Out of 78 million Ethiopians, an estimated 12 million face serious threats from food insecurity and famine. More than half of the country’s children under five years of age are stunted. Ethiopia has the highest rate of stunting in the world. Here, as elsewhere in Africa, the prevalence of stunting is significantly higher in rural households with no protected water source and no toilet facility. The 51% of Ethiopians who are stunted are children of illiterate, uneducated families.
While there is no significant gender difference in prevalence of malnutrition, stunting has a particularly tragic effect on childbearing women. Women in reproductive years and children are most vulnerable to malnutrition due to low dietary intakes, inequitable distribution of food within the household, improper food storage and preparation, dietary taboos, infectious diseases and lack of health care. The high nutritional costs of pregnancy and lactation further contribute to the poor nutritional status of Ethiopian women.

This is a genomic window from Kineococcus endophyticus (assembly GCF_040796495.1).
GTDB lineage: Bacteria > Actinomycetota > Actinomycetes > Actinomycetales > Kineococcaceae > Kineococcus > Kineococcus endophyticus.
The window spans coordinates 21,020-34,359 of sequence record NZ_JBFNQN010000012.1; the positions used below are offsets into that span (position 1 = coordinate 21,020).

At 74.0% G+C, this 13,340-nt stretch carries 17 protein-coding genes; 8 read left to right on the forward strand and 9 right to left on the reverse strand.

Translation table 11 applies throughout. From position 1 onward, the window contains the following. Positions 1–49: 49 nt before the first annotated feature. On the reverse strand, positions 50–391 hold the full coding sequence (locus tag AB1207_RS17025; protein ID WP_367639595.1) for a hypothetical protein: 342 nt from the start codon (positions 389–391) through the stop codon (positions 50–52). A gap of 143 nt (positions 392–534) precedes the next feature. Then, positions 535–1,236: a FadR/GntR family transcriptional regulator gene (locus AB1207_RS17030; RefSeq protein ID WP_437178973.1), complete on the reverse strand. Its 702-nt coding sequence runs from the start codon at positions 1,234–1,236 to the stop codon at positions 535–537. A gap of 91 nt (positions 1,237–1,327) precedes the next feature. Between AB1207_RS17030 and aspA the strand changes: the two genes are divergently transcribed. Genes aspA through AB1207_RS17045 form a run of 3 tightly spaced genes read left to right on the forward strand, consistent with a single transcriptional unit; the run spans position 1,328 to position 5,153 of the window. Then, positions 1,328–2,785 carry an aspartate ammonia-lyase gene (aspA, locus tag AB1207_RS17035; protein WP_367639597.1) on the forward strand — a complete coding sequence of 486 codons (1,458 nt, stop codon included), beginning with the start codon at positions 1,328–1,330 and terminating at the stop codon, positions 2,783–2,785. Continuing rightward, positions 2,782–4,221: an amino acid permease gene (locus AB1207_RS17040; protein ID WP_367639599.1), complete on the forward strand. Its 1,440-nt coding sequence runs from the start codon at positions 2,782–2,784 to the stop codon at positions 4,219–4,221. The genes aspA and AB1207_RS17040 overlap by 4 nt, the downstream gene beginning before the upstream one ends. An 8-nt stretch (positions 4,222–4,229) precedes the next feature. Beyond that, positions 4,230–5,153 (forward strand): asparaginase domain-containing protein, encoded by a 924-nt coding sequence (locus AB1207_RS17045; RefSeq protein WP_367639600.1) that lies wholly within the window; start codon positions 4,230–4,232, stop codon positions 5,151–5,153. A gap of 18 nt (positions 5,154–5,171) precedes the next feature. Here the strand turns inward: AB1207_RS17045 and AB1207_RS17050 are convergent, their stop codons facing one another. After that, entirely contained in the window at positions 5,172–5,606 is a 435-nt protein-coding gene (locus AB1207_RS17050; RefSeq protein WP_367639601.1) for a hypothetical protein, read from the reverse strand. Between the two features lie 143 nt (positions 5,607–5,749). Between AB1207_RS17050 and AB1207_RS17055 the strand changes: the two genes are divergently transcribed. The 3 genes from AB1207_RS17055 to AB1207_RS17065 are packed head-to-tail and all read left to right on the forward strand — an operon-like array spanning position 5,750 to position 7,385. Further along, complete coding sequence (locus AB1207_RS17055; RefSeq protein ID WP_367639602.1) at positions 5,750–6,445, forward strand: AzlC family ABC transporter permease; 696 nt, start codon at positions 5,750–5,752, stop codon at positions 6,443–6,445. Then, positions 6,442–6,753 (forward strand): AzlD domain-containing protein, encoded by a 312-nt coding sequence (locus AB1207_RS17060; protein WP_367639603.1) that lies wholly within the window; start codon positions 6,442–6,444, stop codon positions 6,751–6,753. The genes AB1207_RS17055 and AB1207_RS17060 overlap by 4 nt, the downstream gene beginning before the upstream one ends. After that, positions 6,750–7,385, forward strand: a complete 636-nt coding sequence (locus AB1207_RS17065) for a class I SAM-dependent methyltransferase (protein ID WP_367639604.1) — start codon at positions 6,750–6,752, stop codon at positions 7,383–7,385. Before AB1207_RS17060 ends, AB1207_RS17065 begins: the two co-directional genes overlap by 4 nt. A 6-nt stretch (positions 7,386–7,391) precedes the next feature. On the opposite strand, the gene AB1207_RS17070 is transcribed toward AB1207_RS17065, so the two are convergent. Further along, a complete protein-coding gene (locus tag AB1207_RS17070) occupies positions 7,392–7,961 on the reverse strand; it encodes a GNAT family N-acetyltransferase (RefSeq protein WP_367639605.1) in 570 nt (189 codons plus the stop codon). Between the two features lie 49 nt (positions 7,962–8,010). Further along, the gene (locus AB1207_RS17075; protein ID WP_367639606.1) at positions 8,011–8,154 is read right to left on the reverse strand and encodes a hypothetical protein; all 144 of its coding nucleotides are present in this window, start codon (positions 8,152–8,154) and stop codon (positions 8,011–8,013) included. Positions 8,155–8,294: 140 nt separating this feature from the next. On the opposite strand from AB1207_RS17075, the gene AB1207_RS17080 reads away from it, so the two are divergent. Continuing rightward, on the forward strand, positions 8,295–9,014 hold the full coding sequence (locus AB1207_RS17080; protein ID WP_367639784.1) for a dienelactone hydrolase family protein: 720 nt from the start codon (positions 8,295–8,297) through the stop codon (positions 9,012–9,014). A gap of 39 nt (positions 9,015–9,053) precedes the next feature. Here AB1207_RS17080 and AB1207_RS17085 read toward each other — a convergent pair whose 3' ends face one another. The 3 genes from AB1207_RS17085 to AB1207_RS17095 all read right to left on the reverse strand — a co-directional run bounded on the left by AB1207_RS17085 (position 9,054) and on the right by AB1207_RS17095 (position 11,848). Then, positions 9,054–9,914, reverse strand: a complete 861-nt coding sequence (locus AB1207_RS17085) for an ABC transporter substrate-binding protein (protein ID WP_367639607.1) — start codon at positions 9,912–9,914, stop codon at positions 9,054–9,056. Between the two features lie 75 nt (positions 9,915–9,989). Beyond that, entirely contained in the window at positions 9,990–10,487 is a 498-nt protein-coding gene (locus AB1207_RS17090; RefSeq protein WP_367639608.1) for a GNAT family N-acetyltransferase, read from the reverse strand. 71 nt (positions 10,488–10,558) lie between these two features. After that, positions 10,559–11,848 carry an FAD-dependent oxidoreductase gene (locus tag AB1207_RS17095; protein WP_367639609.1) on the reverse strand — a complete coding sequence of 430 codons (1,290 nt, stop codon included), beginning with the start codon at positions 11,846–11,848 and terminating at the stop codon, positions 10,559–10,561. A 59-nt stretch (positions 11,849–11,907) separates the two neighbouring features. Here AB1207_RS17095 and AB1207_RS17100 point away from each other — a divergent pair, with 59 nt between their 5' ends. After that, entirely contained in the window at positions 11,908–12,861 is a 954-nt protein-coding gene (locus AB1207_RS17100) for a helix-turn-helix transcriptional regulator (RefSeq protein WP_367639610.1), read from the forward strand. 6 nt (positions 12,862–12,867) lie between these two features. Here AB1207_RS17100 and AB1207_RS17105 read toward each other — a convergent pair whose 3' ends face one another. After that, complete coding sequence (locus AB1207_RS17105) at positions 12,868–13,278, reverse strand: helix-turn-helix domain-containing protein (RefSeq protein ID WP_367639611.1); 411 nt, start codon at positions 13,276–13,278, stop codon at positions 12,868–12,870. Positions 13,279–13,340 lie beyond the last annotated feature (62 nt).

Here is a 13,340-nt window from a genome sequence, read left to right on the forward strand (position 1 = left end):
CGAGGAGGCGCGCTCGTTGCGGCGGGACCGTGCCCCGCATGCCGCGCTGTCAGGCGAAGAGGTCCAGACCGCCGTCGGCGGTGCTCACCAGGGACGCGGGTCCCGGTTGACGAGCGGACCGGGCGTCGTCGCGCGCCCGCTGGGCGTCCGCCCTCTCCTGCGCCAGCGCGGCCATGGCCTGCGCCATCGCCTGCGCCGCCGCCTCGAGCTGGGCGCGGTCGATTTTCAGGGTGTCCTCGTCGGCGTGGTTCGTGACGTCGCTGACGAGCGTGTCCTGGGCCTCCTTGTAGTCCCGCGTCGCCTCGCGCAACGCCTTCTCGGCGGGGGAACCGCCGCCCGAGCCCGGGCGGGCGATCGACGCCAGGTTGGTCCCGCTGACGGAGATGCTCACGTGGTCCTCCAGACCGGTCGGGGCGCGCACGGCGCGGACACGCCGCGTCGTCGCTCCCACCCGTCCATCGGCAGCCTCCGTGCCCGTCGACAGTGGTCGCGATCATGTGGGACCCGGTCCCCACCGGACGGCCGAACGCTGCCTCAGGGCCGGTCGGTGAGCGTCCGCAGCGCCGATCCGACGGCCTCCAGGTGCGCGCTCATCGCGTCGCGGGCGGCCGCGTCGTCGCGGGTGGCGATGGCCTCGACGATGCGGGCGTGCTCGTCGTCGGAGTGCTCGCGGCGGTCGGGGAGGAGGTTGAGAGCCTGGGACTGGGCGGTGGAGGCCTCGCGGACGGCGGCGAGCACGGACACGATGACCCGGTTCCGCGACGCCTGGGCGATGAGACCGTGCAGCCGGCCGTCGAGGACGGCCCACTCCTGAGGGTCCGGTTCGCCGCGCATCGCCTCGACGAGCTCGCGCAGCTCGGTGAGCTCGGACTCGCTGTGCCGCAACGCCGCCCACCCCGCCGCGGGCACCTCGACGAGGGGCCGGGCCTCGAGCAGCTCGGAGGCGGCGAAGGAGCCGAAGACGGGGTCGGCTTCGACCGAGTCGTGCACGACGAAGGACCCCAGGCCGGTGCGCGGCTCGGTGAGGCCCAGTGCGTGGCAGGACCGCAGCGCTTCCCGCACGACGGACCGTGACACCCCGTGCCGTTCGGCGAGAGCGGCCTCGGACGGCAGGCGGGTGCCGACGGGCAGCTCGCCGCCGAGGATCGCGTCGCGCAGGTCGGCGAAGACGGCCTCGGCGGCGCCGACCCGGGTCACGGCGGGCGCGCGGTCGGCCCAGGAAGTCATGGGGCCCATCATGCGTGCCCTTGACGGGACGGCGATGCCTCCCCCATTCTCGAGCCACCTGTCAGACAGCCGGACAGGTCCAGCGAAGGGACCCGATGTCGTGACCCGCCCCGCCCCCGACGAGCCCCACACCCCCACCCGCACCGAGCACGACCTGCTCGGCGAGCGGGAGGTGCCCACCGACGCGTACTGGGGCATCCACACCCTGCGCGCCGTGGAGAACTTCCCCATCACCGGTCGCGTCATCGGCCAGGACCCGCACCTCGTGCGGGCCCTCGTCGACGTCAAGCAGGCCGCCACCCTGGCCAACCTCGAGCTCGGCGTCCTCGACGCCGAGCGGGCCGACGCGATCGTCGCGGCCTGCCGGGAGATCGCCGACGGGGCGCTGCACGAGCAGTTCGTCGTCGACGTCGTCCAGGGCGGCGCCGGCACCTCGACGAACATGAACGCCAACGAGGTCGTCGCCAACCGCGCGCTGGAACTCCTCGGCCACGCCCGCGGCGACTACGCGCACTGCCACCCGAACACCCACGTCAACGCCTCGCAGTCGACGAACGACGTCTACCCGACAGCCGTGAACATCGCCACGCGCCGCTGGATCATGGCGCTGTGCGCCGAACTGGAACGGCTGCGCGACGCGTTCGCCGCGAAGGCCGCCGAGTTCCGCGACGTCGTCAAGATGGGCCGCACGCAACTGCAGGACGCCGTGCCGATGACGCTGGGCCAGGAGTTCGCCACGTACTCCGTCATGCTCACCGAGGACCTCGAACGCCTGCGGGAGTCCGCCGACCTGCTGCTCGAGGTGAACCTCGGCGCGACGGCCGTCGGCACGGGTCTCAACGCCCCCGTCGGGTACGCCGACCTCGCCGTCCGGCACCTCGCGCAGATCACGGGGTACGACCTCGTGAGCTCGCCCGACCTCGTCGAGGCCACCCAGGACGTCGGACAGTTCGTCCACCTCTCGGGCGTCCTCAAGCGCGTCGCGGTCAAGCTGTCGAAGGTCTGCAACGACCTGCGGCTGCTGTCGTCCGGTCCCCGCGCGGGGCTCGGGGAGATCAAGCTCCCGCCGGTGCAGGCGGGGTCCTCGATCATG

Stunted girls and women are subject to the horrors of obstetric fistulae when they live with poverty, famine, rudimentary health care, young pregnancy and home delivery on dirt floors. Most Americans and Europeans are unaware of this condition because it has been nonexistent in the West for almost a century. Fortunately, in Ethiopia the Addis Ababa Fistula Hospital exists to exclusively treat and cure women who have suffered the long-term, life-altering effects of fistulae caused in childbirth.